By Brian Feinzimer
By Charles Lam
By Joel Beers
By LP Hastings
By Dave Barton
By LP Hastings
By Joel Beers
Confession time: I despise my cell phone. I stumble around Vista. I can’t tell the difference between plasma and LCD.
I really want to embrace the new technology, but there’s so much of it Twittering around me that I’m overwhelmed by my ever-increasing lack of knowledge.
The way that electronic overloadchanges us—or doesn’t—is the subtext of “Scalable Relations,” curator Christiane Paul’s exhibition at the UC Irvine Beall Center for Art + Technology. An exploration of “digital media’s capability of representing a growing amount of data in constantly evolving relations,” the six exhibits will probably appeal more to gearheads than the electronically challenged, but it’s definitely worth the short time it takes to investigate its algorithmic corners.
Just inside the entrance to the black-box gallery is a projected waterfall on a loop, blanketed by a wall of sound. While you face Rebeca Mendez’s art installation At Any Given Moment, a square pile of volcanic rock assembled at your feet, you can easily get lost in its digital reality, your thoughts erased by the ever-increasing white noise of its rushing water.
Isolation is also an unstated theme in Greg Niemeyer’s CO2 Playground, its two 6-foot-high, blue-plastic playground slides with a tumbling mat sitting on either side of four shelves of potted plants. Installed sensors measure the greenery’s carbon-dioxide absorption and oxygen production, with the numbers rising and falling depending on the number of bodies present, revealing in a practical way our effect on plant life (and theirs on ours). I wasn’t about to climb the slides, so I did my part by exhaling a lot. The lasting impression for me was probably unintentional: the dusty shoe prints left by preceding visitors, the toys now unused, with only the plant life to take notice.
C.E.B. Reas’ Process 16 is best described as art for stoners. The triptych consists of a geek-speak text describing a computer program, the image the program is creating (a circular visual akin to the slow-motion photography of bean sprouts unfurling) and a simpler visual of the program (animated lines slip-sliding, bumping and spinning into others). Unfortunately, the inaccessibility of the text left me puzzled, with the resulting disconnection it created instantly familiar to anyone who has ever attempted a meaningful conversation with a lava lamp.
George Legrady and Angus Forbes’ Cell Tango is an interesting idea: The public downloads cell-phone pics and sends them to the project via e-mail, at which point software retrieves and groups the snapshots and tags into a series of animations. Words floating in darkness suddenly transform into a plethora of images: Japanese album covers, swastikas, sleeping dogs, birthday cakes. Problem is, the program has a long load time, and without the benefit of somewhere to sit, I had to come back several times to get the full effect. If the piece lost its downtime—and the artists were either less meditative or more malevolent—the piece could be quite like Alex’s torture in A Clockwork Orange.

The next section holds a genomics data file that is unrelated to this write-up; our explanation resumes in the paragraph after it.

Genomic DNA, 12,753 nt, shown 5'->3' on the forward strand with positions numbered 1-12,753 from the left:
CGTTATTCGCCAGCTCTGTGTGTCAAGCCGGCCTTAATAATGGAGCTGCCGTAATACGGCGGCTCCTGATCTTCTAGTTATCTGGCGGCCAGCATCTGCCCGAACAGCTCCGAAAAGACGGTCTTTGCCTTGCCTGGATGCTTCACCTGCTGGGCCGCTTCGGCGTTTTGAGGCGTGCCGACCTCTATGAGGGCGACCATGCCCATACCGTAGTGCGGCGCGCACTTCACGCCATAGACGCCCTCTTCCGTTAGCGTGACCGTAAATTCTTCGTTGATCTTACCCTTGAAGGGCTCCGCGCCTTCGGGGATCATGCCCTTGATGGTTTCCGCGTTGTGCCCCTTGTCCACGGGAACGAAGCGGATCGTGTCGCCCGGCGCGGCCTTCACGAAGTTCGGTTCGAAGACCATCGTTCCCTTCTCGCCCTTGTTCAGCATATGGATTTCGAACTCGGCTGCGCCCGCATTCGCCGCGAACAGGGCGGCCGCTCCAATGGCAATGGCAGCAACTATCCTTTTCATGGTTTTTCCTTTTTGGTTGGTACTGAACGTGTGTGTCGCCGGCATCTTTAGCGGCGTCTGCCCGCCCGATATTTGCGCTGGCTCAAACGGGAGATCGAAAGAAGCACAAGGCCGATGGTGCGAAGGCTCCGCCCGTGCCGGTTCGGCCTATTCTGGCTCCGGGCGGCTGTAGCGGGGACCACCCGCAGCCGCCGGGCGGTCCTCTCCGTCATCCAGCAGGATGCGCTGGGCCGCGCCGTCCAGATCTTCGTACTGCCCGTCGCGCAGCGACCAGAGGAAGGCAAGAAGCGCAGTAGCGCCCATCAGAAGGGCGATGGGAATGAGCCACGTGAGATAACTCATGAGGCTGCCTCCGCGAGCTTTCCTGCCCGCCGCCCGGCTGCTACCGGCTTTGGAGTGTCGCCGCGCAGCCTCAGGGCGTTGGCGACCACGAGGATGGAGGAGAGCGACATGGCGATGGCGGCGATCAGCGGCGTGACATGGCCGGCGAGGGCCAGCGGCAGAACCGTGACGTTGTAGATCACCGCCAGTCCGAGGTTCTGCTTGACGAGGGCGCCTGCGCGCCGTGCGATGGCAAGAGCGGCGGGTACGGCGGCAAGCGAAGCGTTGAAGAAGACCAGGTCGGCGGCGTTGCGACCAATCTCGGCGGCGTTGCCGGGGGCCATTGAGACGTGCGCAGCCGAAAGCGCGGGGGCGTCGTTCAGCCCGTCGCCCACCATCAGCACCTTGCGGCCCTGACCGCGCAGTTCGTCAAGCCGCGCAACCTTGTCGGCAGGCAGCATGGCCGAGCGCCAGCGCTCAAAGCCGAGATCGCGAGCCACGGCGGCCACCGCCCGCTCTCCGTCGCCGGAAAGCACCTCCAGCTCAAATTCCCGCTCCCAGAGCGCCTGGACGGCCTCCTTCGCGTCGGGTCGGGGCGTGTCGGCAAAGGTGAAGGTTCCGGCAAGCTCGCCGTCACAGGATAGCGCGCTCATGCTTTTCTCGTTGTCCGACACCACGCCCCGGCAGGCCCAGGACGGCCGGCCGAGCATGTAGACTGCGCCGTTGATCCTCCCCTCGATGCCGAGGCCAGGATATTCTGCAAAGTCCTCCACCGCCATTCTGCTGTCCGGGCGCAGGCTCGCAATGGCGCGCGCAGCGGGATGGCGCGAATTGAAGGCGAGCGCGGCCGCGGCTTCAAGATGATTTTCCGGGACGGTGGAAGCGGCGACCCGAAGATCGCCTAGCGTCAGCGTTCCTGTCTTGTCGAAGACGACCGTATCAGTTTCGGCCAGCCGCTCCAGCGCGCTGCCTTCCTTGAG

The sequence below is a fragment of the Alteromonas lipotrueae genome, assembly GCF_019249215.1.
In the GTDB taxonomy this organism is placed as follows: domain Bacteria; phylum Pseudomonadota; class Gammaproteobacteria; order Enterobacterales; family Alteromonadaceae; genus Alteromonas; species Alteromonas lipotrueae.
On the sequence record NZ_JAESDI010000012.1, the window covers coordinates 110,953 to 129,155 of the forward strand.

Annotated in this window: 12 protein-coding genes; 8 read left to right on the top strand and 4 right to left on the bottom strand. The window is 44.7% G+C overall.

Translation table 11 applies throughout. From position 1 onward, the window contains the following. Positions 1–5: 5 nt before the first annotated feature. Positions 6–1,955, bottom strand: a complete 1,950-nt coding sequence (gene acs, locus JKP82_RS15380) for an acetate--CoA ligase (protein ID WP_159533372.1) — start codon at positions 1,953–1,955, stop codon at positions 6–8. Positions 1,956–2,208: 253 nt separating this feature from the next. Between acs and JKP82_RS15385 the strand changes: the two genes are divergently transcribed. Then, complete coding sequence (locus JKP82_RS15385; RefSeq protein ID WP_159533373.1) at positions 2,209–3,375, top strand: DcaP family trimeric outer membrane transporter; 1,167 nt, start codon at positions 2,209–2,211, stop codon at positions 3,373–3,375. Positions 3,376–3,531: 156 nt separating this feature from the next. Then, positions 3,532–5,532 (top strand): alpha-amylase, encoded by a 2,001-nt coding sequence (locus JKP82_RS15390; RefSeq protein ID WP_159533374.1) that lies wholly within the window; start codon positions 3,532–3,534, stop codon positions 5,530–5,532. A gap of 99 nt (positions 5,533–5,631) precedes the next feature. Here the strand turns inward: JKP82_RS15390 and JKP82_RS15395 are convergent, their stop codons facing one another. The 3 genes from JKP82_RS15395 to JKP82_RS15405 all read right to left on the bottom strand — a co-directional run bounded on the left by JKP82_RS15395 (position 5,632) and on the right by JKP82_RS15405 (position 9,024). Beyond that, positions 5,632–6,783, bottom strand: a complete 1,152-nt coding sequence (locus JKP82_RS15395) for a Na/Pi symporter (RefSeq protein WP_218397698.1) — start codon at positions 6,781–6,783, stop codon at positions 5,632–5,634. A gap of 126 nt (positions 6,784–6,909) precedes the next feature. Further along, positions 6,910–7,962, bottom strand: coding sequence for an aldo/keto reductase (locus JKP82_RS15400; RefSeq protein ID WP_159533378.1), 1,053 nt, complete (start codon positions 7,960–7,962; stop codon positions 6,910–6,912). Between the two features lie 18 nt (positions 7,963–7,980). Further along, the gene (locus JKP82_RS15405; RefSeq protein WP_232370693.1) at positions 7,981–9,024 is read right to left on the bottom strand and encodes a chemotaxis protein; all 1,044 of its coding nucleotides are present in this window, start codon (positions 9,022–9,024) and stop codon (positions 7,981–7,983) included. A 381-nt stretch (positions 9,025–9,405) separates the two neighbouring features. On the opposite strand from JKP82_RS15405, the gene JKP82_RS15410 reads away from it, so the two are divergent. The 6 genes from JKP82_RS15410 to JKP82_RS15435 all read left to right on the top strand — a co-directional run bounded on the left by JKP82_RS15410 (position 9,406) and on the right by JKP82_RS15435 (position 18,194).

Sheldon Brown’s Scalable City is also supposed to be interactive, but even after I tried maneuvering the glowing blue controller, the projected satellite map on the wall never changed. If it works anything like the video on Brown’s website, it’s pretty spectacular: Asphalt flattens verdant hills as one-dimensional cars and bits and pieces of homes whirl through the air and crash in a heap, assembling themselves into whacked-out suburban neighborhoods. Brown’s artist statements don’t take a political stand on the rapid development/destruction of the landscape in his video work, but the crazy-quilt architecture and streets speaks volumes.
The Most Disturbing Award goes to Warren Sack’s Conversation Map v.2.0, an outwardly innocuous diagram of Usenet e-mails that breaks down messages sent to soc.?culture.palestine into a semantic network listing topics and recurring synonyms or metaphors emerging from the discussion. Once you move the mouse on the roadway of circles and lines, you’re inundated by a host of racist terminology targeting Jews and Palestinians. It becomes readily apparent that even though our technology has advanced considerably, our discourse hasn’t. If you already have misanthropic leanings, Sack’s brilliant uncovering of the ghost in the machine will only confirm them.
“Scalable Relations: Works by University of California Digital Arts Research Network faculty members” at the Beall Center for Art + Technology, Claire Trevor School of the Arts, UC Irvine, Campus & W. Peltason drs., Irvine, (949) 824-4339; bealcenter.uci.edu. Open Tues.-Wed., noon-5 p.m.; Thurs.-Sat., noon-8 p.m. Through March 14.